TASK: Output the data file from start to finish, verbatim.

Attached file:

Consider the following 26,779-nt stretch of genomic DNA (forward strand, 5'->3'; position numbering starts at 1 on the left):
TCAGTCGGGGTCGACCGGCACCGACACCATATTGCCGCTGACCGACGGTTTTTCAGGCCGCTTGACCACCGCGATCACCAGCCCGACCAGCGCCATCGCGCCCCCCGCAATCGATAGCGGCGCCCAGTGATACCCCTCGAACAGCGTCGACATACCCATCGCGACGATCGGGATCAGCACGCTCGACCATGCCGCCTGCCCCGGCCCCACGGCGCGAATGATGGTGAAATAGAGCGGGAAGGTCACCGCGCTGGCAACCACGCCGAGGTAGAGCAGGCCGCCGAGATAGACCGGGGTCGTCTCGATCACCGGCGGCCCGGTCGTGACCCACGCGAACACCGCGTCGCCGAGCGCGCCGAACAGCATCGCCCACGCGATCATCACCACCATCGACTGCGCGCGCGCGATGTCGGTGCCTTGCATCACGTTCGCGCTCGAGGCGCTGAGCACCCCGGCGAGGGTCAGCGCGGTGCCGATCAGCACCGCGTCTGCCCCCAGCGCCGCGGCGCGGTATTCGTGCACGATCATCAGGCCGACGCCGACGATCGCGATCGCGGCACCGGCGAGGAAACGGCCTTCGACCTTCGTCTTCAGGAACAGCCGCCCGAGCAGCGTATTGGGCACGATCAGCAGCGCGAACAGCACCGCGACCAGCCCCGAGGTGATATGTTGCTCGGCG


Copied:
Consider the following 26,779-nt stretch of genomic DNA (forward strand, 5'->3'; position numbering starts at 1 on the left):
TCAGTCGGGGTCGACCGGCACCGACACCATATTGCCGCTGACCGACGGTTTTTCAGGCCGCTTGACCACCGCGATCACCAGCCCGACCAGCGCCATCGCGCCCCCCGCAATCGATAGCGGCGCCCAGTGATACCCCTCGAACAGCGTCGACATACCCATCGCGACGATCGGGATCAGCACGCTCGACCATGCCGCCTGCCCCGGCCCCACGGCGCGAATGATGGTGAAATAGAGCGGGAAGGTCACCGCGCTGGCAACCACGCCGAGGTAGAGCAGGCCGCCGAGATAGACCGGGGTCGTCTCGATCACCGGCGGCCCGGTCGTGACCCACGCGAACACCGCGTCGCCGAGCGCGCCGAACAGCATCGCCCACGCGATCATCACCACCATCGACTGCGCGCGCGCGATGTCGGTGCCTTGCATCACGTTCGCGCTCGAGGCGCTGAGCACCCCGGCGAGGGTCAGCGCGGTGCCGATCAGCACCGCGTCTGCCCCCAGCGCCGCGGCGCGGTATTCGTGCACGATCATCAGGCCGACGCCGACGATCGCGATCGCGGCACCGGCGAGGAAACGGCCTTCGACCTTCGTCTTCAGGAACAGCCGCCCGAGCAGCGTATTGGGCACGATCAGCAGCGCGAACAGCACCGCGACCAGCCCCGAGGTGATATGTTGCTCGGCG